Greg Cannon On His 2016, Land Sales And The Love Field Submarket
Greg Cannon has been in commercial real estate for the better part of four decades. With a background in industrial and land transactions from the landlord side, Cannon has been busy in the Love Field, Stemmons and surrounding submarkets for the last several years. Recently, Stemmons hasn’t just been in Cannon’s vocabulary because of deals; he’s also a 2016 Stemmons Service Award finalist for NTCAR. We caught up with Cannon to hear about his year.
Bisnow: How was your 2016?
Greg Cannon: (far left, with his family) It’s been a great 2016. Being in DFW is a great opportunity. We’ve had a number of transactions close and a lot of that activity will lead to a good 2017. I have sold a number of income properties, user properties and some land sales for new development. I’ve been very active in the Love Field area in the last five or six years and have completed more than 20 transactions for over 100 acres of sales just in that submarket.
Bisnow: How has Love Field changed in the last few years?
Cannon: Much of it has been driven by the Wright Amendment going away. There’s been larger requirement for people traveling who need to find parking. The growth of Southwest Airlines and Love Field, which is owned by the city, has caused a demand for parking and overnight stays. That increases the hospitality market. Mockingbird Lane is getting two new hotels just west of the airport. We’ve seen tremendous growth for multifamily, hospitality and parking. Land pricing has gone from $20/SF to $40 in the last three and a half to four years for tracts from one to four acres. This growth all leads to larger tax revenue for the city.
At UT Southwest and Parkland hospitals, we’ve seen a lot of activity for new medical buildings and new multifamily housing for those workers.
Bisnow: What do you think it will look like in 10 years?
Cannon: (here making a prehistoric friend) UT Southwest Medical Center expanding will be a tremendous engine for growth. But there’s not a lot of land left; there’s probably 20-30 acres that can be developed in a vertical sense. And developers have taken down a lot of industrial buildings from the ‘50s and developed vertical multifamily or hotel projects. Golden Boy Partners is the developer of one of the hotel sites, and I assisted in putting together 12 different owners for that 34-acre assemblage.
Bisnow: Where’s the rest of your activity?
Cannon: I’m very active in the South Dallas submarket along with my colleagues, Chris Teesdale and Tom Pearson. The Stemmons markets going up I-35 through the Brook Hollow market and also the Addison, Carrollton, Farmers Branch markets are busy for me. Most of the activity is existing buildings for lease or sale.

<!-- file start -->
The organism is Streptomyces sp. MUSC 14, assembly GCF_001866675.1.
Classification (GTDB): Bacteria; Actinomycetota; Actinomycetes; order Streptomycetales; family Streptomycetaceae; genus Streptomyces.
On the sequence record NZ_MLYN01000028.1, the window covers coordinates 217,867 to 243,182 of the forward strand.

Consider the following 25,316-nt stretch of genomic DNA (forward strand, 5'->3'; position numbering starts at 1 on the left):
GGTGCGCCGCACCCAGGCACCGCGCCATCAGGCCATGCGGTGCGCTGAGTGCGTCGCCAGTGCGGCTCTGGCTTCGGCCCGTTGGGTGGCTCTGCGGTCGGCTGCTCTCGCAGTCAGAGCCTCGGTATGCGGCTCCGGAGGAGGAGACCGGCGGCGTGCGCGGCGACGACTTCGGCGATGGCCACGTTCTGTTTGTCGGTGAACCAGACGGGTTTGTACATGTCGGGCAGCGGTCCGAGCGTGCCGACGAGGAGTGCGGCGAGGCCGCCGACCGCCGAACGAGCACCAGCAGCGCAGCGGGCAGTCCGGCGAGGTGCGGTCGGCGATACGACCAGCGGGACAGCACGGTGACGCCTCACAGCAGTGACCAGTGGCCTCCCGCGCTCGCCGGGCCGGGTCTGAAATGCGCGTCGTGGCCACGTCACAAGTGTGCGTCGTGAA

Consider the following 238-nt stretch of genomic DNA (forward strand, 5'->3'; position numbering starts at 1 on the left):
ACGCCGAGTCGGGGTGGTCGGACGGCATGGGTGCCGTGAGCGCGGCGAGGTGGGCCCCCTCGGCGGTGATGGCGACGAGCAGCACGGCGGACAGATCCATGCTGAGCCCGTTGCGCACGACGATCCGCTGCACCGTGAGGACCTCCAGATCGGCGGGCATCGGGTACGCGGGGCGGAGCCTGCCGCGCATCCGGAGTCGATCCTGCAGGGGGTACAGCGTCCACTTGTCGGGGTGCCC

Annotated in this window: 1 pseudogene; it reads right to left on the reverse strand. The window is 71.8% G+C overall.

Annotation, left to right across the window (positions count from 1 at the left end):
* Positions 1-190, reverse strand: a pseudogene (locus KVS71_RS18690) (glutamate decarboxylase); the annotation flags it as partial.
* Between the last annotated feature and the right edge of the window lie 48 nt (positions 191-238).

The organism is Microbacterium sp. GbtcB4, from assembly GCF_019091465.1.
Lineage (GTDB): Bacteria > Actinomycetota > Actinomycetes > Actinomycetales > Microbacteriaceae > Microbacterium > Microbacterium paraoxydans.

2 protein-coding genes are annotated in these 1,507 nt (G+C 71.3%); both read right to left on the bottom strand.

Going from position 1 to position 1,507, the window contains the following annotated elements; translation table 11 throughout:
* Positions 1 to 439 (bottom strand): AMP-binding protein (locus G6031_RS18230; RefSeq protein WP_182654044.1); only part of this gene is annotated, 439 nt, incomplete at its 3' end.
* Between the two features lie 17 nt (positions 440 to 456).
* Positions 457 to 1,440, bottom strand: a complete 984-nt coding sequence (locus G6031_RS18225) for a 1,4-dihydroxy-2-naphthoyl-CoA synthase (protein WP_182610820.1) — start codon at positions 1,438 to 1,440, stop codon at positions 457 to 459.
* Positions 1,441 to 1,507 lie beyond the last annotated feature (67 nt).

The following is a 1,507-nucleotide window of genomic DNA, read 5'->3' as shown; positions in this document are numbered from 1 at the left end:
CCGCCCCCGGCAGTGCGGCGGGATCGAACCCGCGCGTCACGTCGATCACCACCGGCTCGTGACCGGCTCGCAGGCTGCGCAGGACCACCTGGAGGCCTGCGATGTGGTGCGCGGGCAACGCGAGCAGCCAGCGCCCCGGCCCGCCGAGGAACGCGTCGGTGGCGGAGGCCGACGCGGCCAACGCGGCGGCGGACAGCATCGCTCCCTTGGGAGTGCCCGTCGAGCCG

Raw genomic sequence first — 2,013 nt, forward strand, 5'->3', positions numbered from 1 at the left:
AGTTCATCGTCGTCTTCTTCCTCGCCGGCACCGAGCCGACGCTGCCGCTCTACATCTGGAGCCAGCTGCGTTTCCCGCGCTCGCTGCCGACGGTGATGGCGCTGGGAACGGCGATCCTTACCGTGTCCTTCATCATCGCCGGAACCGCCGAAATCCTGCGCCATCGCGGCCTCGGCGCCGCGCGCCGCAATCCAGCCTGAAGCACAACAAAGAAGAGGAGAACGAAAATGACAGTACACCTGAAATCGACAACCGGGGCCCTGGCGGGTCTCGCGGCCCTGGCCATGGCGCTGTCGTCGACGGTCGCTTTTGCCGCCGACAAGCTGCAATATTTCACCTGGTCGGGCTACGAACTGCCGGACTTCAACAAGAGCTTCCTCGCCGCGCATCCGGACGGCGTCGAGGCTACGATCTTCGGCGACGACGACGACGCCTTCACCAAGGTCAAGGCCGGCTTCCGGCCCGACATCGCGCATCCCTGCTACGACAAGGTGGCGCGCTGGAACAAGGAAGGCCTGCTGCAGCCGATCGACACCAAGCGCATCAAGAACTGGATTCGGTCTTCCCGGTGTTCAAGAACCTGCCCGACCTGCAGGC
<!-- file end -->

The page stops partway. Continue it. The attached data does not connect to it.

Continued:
Bisnow: What submarkets are you watching?
Cannon: DFW Airport and everything surrounding continues to have great infill opportunities. I don’t follow Frisco much because it’s a different product type [than my specialty], but Legacy and 121 corridor are as exciting as any area can be in the US. Our office is at 1717 McKinney Ave [in Uptown] so we’ve been watching the tremendous development of Arts District and Uptown for years. Just walking out our door every day, Colliers can observe that firsthand.
Bisnow: You’re pretty involved in NTCAR.
Cannon: I joined in 1982. I’ve been very involved and was on the board in the early '90s. I greatly enjoy everything they do with meetings on a monthly and quarterly basis. It’s a great opportunity to exchange ideas and to meet with friendly competitors and clients. I’ve served on numerous committees. For the last couple years, I’ve served on the executive committee for the NTCAR Hall of Fame along with [fellow nominee] Kathy Parmenter. I’ve met some true icons in DFW real estate business.
Bisnow: And now you’re a nominee for the Stemmons Service Award. To what philanthropic work do you dedicate time?
Cannon: I’m involved in Buckner International [the Christian ministry organization that targets vulnerable children and provides resources to them and their families]. I have been on the executive committee for the annual Sporting Clays Challenge for the last 10 years. The event raises over $100k annually for Buckner-related philanthropies, which goes towards staffing and providing money to cover basic needs for targeted families and children. One of my great friends in the industry, John White, asked me to join about 10 years ago. When you see the great things Buckner does with the funds, it’s a treat to stay involved. There’s not a lot of overhead, so most of the money flows directly into needed areas.
Dallas is such a great town for people giving back. I’ve been involved in Boy Scouts Troop 82 with my son. I was also honored to be on the board of DFW Big Brothers Big Sisters and the Fellowship of Christian Athletes. For that, I served with some fabulous people, including Tom Landry.
Bisnow: What’s your biggest challenge?
Cannon: Just trying to find enough time to do everything with all the great opportunities. I could work 24/7/365, and still not get everything done that I would like to. But that’s a great way to say that we’re in a great market. You want to wake up every morning and skip and whistle to work. I don’t skip as fast as I used to, but I still whistle some.
Bisnow: What keeps you up at night?
Cannon: I have a great belief in God, so nothing bothers me. I sleep like my grandson (the little guy, Quinn, pictured above); he’s a good sleeper!